Case in Point


This blog site will feature essays, columns and musings that deal with the intersection of Christianity and journalism and the American Songbook.

Christian journalist: The importance of a biblical worldview for your reporting

If it is true that journalists write the first, rough draft of history (Mark Twain, Phil/Don Graham, whoever) then it is critical for us Christians to be epistemologically self-conscious. Why is that? Robert Russell Drake (World and Life, 2004) reminds us that historians have an advantage over journalists because historians select an event or person to investigate, after the fact. This historical selection is possible because writing history starts with a known goal, and then looks back from that goal to see how the goal was reached through events. So the historical investigation always has guidelines and an intellectual gyroscope directing the content and interpretation of the historian’s story telling. That historical intellectual gyroscope, cognitive guideline, is missing for the journalist because the journalist is writing contemporary, instant narrative, on the fly narrative. So the journalist is excluded from using a historical event or personage to guide her story telling.

Both the historian and the journalist deal with facts. The historian though can wait for hindsight before fact selections and interpretations are made. The journalist cannot wait because fact selections and interpretations are made daily, under the pressure of deadlines and competition. Since the journalist cannot see the final consequences of a reported event, the journalist’s pre-existing interpretive framework (i.e., worldview) must guide story and source selection, ledes, nut-graphs, voice and framing all in the midst of the story telling itself. As John McCandlish Phillips, the well-known former New York Times man and Christian journalist as said, “Christian journalists are always chasing after truthful information.”

Michael Polanyi

Michael Polanyi, the famous British chemist and royal scientist, wrote that “we must have foreknowledge sufficient to guide our conjecture with reasonable probability in choosing a good problem and in choosing hunches that might solve the problem.” It is the journalist’s “foreknowledge” or worldview which not only selects some stories and ignores others, but also guides the reporter in which facts and sources to pursue and how to pursue them. This is why a journalist’s presuppositions (or foreknowledge, worldview or interpretive framework) are critical to a story. Worldview governs the journalistic process, regardless of who the journalist is. Polanyi famously wrote, “The ultimate justification of my scientific convictions lies always in me. At some point I can only answer, ‘For I believe so.'”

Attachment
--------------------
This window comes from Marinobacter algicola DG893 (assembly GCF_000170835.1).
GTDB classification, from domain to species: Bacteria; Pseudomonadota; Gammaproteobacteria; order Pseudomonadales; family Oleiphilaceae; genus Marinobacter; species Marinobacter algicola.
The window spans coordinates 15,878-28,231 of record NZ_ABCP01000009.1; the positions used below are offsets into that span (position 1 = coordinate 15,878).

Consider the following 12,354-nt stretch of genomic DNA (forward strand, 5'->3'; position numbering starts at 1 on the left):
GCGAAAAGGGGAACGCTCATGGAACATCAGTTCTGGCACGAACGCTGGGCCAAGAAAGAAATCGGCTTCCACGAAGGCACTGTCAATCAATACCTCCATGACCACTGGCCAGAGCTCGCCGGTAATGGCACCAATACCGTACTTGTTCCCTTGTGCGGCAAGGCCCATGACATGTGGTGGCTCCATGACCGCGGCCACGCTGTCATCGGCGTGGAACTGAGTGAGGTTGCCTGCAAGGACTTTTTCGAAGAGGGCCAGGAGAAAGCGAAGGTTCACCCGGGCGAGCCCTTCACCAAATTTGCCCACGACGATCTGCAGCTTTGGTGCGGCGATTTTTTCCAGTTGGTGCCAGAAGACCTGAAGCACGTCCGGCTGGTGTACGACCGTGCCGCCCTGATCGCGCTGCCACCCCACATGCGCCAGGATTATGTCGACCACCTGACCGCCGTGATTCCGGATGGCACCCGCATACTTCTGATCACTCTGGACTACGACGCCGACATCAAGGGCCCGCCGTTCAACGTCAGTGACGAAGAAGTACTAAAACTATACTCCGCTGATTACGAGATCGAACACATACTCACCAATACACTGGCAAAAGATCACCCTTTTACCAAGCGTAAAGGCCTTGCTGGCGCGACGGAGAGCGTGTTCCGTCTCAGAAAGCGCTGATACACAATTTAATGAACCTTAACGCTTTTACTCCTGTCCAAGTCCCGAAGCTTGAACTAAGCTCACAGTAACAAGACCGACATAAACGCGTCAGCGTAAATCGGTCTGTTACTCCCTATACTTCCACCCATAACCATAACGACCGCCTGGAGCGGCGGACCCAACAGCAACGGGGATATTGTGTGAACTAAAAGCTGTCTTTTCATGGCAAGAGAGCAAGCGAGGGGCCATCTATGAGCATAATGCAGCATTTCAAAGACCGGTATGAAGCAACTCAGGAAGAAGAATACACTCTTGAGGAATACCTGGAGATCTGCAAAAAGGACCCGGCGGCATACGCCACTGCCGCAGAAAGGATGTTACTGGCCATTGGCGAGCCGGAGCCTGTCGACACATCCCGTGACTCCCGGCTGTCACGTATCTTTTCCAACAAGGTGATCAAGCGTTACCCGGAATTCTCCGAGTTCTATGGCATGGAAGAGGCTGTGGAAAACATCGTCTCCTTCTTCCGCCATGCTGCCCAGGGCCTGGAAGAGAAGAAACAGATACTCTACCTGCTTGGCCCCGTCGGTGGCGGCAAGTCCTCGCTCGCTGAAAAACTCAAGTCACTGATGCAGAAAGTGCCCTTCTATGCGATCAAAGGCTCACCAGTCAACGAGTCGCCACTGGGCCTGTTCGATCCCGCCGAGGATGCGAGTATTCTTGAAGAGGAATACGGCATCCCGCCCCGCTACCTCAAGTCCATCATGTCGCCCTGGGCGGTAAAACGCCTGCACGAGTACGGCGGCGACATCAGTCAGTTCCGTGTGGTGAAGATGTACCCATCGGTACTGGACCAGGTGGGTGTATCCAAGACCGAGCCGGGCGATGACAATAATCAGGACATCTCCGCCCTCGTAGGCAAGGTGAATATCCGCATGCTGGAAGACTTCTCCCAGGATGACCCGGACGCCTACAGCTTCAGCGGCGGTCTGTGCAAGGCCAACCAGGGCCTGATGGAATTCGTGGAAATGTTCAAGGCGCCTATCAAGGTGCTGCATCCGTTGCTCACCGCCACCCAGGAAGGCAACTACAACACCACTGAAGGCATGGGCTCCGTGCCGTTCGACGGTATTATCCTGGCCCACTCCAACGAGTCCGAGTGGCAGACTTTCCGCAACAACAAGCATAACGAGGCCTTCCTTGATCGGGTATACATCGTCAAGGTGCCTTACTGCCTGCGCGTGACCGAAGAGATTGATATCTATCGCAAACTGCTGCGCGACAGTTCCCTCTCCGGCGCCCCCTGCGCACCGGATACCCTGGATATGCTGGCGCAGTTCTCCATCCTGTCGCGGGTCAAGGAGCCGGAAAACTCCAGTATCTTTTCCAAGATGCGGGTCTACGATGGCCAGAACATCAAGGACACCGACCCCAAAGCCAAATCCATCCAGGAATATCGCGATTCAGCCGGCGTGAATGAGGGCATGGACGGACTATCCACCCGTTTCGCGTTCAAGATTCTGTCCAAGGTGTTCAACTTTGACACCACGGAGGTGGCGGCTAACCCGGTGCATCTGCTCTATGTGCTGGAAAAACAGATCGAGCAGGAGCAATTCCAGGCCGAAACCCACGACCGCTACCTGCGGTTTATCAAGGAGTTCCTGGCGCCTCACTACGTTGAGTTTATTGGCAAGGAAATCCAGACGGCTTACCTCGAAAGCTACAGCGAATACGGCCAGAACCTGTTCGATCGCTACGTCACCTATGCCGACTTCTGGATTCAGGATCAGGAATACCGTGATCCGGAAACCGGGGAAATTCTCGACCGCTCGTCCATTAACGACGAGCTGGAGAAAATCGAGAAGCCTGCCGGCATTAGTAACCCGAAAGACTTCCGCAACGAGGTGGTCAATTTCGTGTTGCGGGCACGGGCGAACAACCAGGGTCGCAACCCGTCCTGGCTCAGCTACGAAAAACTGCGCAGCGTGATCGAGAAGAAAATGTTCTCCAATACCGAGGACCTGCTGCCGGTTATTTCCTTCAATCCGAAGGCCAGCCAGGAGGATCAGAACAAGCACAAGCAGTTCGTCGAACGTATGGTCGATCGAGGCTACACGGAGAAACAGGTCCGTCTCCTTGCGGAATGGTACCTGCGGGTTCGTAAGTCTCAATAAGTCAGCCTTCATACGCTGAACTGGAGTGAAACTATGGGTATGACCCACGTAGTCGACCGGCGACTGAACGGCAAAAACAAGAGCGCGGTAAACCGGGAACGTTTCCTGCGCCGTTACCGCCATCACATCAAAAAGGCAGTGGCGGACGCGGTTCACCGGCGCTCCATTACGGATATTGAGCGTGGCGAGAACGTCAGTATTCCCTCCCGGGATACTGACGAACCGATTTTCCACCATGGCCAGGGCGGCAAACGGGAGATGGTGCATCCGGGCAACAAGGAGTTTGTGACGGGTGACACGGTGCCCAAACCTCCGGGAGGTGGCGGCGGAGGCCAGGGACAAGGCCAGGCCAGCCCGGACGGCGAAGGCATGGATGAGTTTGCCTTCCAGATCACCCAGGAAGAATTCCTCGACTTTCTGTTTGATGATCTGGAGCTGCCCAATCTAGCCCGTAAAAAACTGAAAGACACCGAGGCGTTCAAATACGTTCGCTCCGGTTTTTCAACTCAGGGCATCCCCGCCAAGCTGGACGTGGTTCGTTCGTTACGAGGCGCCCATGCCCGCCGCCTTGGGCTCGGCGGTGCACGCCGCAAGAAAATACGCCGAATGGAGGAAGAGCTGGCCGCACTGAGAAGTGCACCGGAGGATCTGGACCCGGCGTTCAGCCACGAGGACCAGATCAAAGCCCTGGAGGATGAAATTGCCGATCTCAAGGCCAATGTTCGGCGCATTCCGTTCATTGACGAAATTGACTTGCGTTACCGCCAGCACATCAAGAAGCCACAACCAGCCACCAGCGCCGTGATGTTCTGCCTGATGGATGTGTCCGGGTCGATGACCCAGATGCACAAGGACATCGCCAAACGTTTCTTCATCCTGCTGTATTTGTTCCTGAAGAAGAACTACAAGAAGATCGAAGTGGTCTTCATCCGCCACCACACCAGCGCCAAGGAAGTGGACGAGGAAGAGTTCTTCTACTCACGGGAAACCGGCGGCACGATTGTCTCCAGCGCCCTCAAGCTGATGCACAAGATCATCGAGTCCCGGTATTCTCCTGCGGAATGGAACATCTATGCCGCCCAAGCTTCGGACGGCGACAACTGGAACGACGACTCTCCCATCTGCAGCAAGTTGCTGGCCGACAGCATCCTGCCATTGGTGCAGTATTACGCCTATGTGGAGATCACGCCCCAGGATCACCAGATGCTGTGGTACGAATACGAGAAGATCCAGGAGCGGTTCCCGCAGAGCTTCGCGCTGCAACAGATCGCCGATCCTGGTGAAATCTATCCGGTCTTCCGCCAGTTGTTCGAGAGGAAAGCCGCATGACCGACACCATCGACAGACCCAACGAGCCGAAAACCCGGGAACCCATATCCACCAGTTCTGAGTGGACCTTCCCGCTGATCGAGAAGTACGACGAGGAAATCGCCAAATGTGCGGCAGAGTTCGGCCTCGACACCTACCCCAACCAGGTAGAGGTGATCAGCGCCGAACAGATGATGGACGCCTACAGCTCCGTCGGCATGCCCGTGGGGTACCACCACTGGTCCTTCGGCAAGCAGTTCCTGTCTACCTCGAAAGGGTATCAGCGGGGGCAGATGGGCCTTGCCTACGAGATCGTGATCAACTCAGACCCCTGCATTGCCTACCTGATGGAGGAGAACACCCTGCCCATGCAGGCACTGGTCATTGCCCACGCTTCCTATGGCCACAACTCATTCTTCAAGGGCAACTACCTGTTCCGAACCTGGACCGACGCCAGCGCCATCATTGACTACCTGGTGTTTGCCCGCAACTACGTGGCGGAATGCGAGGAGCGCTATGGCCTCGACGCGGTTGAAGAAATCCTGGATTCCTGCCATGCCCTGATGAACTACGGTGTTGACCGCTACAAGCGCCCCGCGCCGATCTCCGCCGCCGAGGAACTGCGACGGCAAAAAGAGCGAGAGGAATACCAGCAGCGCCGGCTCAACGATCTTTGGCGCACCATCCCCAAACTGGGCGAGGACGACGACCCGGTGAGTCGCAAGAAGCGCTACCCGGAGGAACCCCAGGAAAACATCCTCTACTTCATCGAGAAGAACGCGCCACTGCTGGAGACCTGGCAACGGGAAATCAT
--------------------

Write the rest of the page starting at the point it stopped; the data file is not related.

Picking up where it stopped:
Walter Lippman

Walter Lippmann, the famous 20th century journalist, recognized this fundamental hermeneutical principle when hewrote, “For the most part, we [journalists] do not first see and then define; we define first and then see” (Public Opinion, 1922).

In some respects, being a journalist who is a Christian is no different than just being a Christian. There is no private/public split in living a Christian life. However, as journalists, we do project to a public audience what our private worldview is, and so we must be self-conscious about our worldview.

The acknowledgement of this pre-suppositional aspect to journalism is largely suppressed and denied in today’s major mainstream newsrooms as they pretend to be objective.

But it cannot be so for the transparent Christian journalist.

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2 Responses

  1. Alan Orsborn says:

    I am interested in how your ideas play out with regard to the coverage of the activities of the Westboro Baptist Church. I may be wrong about this, but I have the impression that in decades past their protests would have been largely ignored as not newsworthy. Do you see a shifting worldview in the media that could explain the fascination with reporting outrageous behavior? Or am I wrong about this?